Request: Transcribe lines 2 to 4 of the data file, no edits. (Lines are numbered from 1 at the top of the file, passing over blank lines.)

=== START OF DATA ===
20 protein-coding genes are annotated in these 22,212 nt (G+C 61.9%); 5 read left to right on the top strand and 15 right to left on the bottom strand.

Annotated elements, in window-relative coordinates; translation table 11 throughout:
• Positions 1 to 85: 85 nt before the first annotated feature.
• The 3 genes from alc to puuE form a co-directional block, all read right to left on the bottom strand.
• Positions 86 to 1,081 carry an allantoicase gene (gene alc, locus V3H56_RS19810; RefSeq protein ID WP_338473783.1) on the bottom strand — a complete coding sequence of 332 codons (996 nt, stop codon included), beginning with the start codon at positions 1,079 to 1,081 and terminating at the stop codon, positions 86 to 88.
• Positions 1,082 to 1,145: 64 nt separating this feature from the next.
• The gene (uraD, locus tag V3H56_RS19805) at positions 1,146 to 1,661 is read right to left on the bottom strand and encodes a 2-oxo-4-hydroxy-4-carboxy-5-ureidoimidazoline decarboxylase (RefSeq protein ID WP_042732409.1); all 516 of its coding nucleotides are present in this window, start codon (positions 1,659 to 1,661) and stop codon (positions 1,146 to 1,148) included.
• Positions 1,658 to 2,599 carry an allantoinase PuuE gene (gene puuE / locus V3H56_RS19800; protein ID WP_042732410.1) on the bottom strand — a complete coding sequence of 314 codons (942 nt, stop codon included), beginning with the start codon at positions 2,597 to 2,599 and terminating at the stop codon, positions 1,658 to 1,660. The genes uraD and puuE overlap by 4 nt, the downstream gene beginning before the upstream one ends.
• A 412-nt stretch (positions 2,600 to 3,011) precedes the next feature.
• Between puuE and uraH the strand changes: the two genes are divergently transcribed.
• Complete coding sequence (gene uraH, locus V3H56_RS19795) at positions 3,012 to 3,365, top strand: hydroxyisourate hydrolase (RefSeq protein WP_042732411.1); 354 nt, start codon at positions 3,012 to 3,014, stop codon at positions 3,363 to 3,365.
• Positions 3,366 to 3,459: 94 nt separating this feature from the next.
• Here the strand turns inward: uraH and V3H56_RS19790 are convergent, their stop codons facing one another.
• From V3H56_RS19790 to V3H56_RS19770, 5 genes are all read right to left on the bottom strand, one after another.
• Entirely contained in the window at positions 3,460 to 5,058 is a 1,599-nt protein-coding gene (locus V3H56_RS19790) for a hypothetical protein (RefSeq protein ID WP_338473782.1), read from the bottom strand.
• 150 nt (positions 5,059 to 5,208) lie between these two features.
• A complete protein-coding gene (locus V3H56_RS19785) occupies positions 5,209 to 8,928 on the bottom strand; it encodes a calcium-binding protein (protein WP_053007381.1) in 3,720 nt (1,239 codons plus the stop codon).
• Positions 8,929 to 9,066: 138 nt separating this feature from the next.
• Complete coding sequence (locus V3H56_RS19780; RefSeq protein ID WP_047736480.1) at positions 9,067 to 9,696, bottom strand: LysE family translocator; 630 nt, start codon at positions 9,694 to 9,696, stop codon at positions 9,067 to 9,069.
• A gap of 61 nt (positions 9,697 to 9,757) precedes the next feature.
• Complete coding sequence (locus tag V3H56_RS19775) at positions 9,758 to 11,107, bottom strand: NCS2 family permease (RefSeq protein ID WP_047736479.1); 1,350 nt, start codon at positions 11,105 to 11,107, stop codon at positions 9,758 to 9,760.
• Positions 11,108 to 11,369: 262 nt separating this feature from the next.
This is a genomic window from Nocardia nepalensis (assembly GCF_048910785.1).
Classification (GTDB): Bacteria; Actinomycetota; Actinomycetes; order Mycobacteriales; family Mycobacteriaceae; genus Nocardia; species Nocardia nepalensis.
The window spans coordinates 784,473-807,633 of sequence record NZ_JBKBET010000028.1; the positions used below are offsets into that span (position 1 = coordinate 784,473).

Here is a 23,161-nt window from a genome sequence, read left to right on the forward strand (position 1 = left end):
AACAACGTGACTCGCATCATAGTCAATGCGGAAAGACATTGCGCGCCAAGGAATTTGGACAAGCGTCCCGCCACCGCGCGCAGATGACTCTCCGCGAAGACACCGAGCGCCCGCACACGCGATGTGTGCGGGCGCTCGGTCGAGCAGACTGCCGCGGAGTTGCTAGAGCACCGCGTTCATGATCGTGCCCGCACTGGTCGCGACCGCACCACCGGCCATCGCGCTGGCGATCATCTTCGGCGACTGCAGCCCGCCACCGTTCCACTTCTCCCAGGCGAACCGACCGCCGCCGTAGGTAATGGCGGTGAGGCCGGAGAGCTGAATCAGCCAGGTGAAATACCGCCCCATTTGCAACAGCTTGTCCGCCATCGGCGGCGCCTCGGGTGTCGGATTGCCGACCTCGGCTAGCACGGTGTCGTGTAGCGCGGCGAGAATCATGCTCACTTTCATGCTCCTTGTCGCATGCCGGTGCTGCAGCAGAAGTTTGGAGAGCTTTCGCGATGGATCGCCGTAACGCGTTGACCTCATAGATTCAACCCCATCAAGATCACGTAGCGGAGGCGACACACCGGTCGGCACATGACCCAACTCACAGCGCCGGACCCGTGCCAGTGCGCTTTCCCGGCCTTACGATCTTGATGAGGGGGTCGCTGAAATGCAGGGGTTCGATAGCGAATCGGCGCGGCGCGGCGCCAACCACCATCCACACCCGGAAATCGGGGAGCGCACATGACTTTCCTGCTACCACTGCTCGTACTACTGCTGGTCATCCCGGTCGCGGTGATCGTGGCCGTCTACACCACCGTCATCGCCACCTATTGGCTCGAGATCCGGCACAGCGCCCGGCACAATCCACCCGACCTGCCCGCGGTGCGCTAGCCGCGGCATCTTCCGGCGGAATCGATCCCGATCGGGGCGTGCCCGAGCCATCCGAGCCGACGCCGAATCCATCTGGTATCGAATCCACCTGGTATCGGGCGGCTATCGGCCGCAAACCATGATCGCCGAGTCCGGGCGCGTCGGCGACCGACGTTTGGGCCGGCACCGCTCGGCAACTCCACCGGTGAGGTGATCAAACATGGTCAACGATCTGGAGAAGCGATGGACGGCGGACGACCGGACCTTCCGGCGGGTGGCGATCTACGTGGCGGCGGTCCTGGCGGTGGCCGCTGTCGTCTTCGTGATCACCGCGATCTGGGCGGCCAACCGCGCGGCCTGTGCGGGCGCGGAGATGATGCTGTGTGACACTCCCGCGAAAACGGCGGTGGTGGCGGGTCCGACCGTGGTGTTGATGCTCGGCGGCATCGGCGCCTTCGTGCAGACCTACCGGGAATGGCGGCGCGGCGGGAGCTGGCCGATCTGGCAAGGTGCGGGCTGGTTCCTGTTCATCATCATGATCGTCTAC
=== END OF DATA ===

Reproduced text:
Annotated elements, in window-relative coordinates; translation table 11 throughout:
• Positions 1 to 85: 85 nt before the first annotated feature.
• The 3 genes from alc to puuE form a co-directional block, all read right to left on the bottom strand.